The Rare Breed. Photo taken at Dub’s after
a gig.
The Rare Breed. Photo taken at Dub’s
after a gig.

The Rare Breed Playing at the Bernadette Castro’s party. Frank in dark coat behind Randy’s bass.
The Rare Breed Playing at the Bernadette
Castro’s party. Frank in dark coat behind
Randy’s bass.

Back in Gainesville, Bill, Randy, Brian, Jimmy and their new drummer, Paul McArthur, were playing at Dub's Steer Room and other clubs around town and making some decent money. Since I had to pay for my own way through my final year in school, I needed money pretty badly. When Bill found out that I was going to come back to Gainesville, he asked me if I wanted to be in the band with them as a lead singer. I had never been a "front man" in a group but felt I could do the job. I have to admit that I felt a little naked at first, singing in front of a crowd without a guitar and with nothing but a spindly little microphone between me and the drunken revelers for whom we so often performed.

I spent a lot of time when I got back to Gainesville studying for my courses and cramming a lot of tunes and lyrics in my head in preparation for singing in the band. We learned a LOT of Beatle's music along with other popular songs of the day including "Hang on Sloopy" (The McCoys), and "Little Red Riding Hood"(Sam the Sham and the Pharaohs) among a few. The hardest song I had to learn was "Like a Rolling Stone" by Bob Dylan. The lyrics were highly satirical and came like a waterfall. But, after a lot of hard work, I even developed Bob's nasally twang and eventually rolled each lyric line all out in one breath.

Between spending long days and evenings in the design studio at the College of Architecture working on my thesis project and then playing at Dub's until 1 or 2 in the morning, I looked like a walking skeleton back then and I was skinny to begin with. I remember being pretty grouchy with the guys in the band at that time, but it was because I was just running on empty most of the time. Thank God Dub fed us those big, juicy steak dinners after we played each night, or I probably would have starved to death. And thank God for the support I got from the guys in the band, also, or I probably wouldn't have made it. But our band had gotten so damned good and we were so popular that it made the effort worth the while, and we were probably closer then, as a group, than at any time before.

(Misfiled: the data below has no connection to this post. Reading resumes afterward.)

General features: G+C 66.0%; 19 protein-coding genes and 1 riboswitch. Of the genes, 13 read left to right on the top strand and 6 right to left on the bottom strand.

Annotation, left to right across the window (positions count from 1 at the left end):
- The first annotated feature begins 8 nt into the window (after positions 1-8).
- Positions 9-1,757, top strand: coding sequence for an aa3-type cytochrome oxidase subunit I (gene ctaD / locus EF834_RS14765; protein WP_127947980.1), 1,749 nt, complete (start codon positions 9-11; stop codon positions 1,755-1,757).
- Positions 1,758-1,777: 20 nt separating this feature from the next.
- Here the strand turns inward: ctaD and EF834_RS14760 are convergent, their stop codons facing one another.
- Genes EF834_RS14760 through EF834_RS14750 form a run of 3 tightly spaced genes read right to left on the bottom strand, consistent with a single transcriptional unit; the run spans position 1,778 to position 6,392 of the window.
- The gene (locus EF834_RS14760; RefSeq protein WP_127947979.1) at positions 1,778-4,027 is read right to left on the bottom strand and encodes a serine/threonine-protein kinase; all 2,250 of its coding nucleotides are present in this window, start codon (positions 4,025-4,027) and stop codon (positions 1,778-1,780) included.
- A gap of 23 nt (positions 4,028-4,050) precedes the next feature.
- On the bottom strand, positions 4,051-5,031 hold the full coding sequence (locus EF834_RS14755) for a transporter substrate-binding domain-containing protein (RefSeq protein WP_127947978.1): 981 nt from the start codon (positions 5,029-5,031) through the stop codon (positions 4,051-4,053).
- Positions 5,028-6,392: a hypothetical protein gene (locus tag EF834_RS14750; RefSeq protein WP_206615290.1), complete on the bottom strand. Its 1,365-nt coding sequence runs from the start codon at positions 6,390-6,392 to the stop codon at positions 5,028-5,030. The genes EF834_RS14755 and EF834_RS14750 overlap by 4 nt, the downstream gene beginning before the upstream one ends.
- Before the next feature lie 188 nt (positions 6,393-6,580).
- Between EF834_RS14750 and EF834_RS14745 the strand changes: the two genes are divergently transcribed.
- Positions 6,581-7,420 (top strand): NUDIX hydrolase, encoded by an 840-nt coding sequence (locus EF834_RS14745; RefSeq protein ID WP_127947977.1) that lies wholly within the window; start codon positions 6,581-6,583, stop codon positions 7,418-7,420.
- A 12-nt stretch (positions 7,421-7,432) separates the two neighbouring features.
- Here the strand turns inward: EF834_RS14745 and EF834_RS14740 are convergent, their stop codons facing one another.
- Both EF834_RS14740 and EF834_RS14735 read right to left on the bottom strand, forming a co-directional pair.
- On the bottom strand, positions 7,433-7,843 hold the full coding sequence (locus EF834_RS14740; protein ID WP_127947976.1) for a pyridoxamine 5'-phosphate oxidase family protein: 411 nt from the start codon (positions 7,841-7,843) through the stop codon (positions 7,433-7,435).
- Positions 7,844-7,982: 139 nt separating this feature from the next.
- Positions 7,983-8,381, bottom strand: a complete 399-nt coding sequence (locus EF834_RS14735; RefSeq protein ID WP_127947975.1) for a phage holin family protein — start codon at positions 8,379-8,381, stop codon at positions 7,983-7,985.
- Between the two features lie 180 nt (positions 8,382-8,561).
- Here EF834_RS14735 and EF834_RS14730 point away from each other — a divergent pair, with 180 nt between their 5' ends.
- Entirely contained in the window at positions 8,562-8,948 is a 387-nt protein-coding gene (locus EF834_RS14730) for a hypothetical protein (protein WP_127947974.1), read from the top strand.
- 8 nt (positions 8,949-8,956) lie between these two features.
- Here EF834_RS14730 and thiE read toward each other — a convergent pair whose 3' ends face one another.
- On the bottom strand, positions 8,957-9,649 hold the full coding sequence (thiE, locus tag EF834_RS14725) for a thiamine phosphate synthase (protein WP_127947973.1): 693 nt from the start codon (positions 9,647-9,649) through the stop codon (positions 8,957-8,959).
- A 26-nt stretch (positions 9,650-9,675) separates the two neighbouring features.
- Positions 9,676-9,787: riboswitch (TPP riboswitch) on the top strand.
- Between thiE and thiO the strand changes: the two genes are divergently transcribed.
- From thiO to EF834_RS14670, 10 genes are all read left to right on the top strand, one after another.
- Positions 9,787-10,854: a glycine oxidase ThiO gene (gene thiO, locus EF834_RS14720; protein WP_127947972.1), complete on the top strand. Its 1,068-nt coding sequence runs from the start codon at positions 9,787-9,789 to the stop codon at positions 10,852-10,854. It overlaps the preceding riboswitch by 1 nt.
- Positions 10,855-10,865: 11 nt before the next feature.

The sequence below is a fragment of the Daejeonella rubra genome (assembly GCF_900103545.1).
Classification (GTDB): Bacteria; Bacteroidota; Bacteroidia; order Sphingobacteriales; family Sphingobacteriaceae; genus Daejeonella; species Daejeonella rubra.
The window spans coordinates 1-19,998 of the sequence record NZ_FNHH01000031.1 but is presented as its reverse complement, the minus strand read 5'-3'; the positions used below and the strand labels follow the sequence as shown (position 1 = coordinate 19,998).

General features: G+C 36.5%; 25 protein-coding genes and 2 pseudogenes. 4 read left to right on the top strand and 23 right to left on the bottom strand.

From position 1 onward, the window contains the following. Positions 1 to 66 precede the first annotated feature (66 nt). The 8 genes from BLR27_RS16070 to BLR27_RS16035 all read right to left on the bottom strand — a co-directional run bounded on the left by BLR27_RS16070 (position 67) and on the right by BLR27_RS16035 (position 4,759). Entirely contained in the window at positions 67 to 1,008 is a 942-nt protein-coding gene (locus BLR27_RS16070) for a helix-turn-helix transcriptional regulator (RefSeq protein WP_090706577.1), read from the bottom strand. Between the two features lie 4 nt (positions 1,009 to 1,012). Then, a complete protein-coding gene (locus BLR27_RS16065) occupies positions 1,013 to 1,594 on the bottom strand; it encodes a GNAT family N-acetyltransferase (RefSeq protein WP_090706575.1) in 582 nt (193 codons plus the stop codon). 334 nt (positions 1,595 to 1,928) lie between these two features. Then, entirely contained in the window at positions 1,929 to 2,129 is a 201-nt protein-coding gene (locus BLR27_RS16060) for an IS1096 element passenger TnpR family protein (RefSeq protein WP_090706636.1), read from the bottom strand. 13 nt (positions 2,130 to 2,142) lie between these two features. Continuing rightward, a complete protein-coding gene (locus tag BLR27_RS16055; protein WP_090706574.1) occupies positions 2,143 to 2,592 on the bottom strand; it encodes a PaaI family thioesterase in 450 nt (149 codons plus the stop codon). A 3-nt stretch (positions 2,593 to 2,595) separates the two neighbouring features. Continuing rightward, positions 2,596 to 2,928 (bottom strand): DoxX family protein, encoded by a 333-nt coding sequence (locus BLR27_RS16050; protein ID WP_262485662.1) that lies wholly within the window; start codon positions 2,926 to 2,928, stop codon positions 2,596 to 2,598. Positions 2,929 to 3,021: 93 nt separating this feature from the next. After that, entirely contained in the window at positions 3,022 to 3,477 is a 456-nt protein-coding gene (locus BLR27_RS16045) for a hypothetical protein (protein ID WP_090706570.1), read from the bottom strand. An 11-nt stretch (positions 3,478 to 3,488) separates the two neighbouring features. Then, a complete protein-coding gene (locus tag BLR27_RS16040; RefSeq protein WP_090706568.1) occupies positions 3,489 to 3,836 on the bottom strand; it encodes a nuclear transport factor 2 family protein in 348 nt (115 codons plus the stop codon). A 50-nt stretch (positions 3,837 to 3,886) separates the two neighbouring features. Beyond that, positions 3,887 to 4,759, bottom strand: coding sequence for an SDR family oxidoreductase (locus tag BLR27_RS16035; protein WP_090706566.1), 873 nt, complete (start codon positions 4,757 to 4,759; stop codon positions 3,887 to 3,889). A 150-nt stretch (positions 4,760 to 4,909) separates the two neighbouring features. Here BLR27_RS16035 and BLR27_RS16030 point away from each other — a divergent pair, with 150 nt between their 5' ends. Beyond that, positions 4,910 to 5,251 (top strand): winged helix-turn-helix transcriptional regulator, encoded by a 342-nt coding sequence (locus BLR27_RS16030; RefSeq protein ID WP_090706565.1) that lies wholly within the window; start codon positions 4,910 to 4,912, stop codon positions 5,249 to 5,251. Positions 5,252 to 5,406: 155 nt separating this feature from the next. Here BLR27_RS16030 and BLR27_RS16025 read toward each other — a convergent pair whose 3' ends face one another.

We played tons of fraternity parties, school dances and clubs and we were tight as a tick, musically. We witnessed a lot of funny and weird things during that time including watching a famous and slightly inebriated college quarterback and his pals do a thing called "The Gator" on Dub's dance floor; seeing the first topless dancers at a nightclub in Alachua County; observing the outraged reaction of the local PTA's and women's groups over the introduction of topless dancers at the club; watching drunken fraternity brothers "drop trow" in front of their dates at a Toga Party on frat row, and watching the amazing Bill Carter play Malagueña on a guitar with his toes before an astounded crowd of drunken red-necks at Dub's. (more on that, later). We also played a big pool party for a rich, little coed named Bernadette Castro whose father was the inventor and maker of Castro Convertible sofas, which were big sellers around Florida back then. Bernadette had aspirations of being a singer, but lacked one important ingredient…pitch. She was a Freshman at U of F and had this big party to which the entire Gator football team had been invited, including the aforementioned famous quarterback, now the head football coach at an big SEC college and former football coach at Florida. We were hired to play at that party and were privy to a lot of antics and odd behavior by a group of jocks that I don't have time (along with the fear of exposure to liability) to chronicle here. Suffice it to say that, as usual, it was just a lot of big, overgrown boys having a good time at being pampered athletes